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John Roberts on Homeland Security

Supreme Court Justice (nominated by Pres. George W. Bush 2005)


Support executive-branch power in foreign & military affairs

After graduating summa cum laude from Harvard and Harvard Law School, Roberts first position was as clerk for Second Circuit Appeals Court Judge Henry Friendly in New York. Next, Roberts worked for Chief Justice William H. Rehnquist, who at the time was an associate justice. Legal analysts believe this is where Roberts honed his conservative approach to law, including his skepticism of federal power over the states and his support of executive-branch power in foreign and military affairs.
Source: About.com, "US Conservatives" , Nov 1, 2011

Habeas rights at Guantanamo is judicial overreach

The 5-to-4 ruling that the detainees at Guantanamo Bay have a constitutional right to go to federal court to challenge their continued detention was the court's third consecutive rebuff to the Bush administration in a Guantanamo-related case. Justice Kennedy, who had voted with the majority in the two earlier rounds, wrote the opinion in the case, Boumediene v. Bush. The guarantee of habeas corpus [the right to a hearing] applies at the Navy base in Cuba, the court said, and the truncated alternative procedure that Congress set up was not an adequate substitute.

Chief Justice Roberts and Justice Scalia dissented, joined by Justices Thomas and Alito. The chief justice accused the majority of judicial "overreaching." Justice Scalia warned that giving the detainees access to judicial review "will almost certainly cause more Americans to be killed."

Source: New York Times, "SCOTUS" , Jun 29, 2008

Military tribunals for terrorists are ok

Roberts was part of a unanimous decision last week that allowed the Pentagon to proceed with plans to use military tribunals to try terrorism suspects held at Guantanamo Bay.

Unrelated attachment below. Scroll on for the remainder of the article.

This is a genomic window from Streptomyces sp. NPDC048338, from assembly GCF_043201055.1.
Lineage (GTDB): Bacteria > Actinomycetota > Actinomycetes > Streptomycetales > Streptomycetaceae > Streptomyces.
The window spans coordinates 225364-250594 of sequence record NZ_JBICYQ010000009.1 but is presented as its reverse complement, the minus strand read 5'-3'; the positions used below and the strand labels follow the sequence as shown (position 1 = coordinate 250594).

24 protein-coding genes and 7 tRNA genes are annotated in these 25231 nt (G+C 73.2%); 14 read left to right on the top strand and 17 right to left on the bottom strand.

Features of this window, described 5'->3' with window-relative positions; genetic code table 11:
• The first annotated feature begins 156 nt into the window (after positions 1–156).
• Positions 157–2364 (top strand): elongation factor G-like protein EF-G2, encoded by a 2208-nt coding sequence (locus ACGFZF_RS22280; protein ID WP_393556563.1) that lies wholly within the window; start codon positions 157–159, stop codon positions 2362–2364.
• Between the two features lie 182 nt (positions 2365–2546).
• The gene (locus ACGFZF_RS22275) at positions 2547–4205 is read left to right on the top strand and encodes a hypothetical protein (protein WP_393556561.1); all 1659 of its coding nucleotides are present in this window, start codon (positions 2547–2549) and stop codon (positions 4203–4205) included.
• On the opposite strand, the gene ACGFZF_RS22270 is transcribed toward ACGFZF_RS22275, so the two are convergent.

Source: The Associated Press , Jul 19, 2005

Bar veterans from suing the new Iraqi government

In a decision in June 2004, Roberts went even further than his colleagues in supporting the Bush administration in a case that pitted the government against veterans of the first Gulf War. American soldiers captured and tortured by the Iraqi government during the first Gulf War sued the Iraqi government in U.S. court and won nearly $1 billion in damages at the district court level. Roberts, alone among the circuit judges who ruled with the government, said the federal courts did not even have jurisdiction to consider the victims’ claim. An appeal is before the Supreme Court. But once Saddam was toppled in 2003, the Bush administration wanted to protect the new Iraqi government from liability and intervened to block the award.
Source: Tony Mauro, Legal Times , Feb 22, 2005

Other Justices on Homeland Security: John Roberts on other issues:
Samuel Alito
Stephen Breyer
Ruth Bader Ginsburg
Elena Kagan
Anthony Kennedy
John Roberts
Antonin Scalia
Sonia Sotomayor
Clarence Thomas

Former Justices:
David Souter
Sandra Day O'Connor
William Rehnquist
John Paul Stevens

Party Platforms:
Democratic Platform
Green Platform
Libertarian Platform
Natural Law Platform
Reform Platform
Republican Platform
Tea Platform
Abortion
Budget/Economy
Civil Rights
Corporations
Crime
Drugs
Education
Energy/Oil
Environment
Families/Children
Foreign Policy
Free Trade
Govt. Reform
Gun Control
Health Care
Homeland Security
Immigration
Infrastructure/Technology
Jobs
Principles/Values
Social Security
Tax Reform
War/Iraq/Mideast
Welfare/Poverty

Page last updated: Mar 08, 2014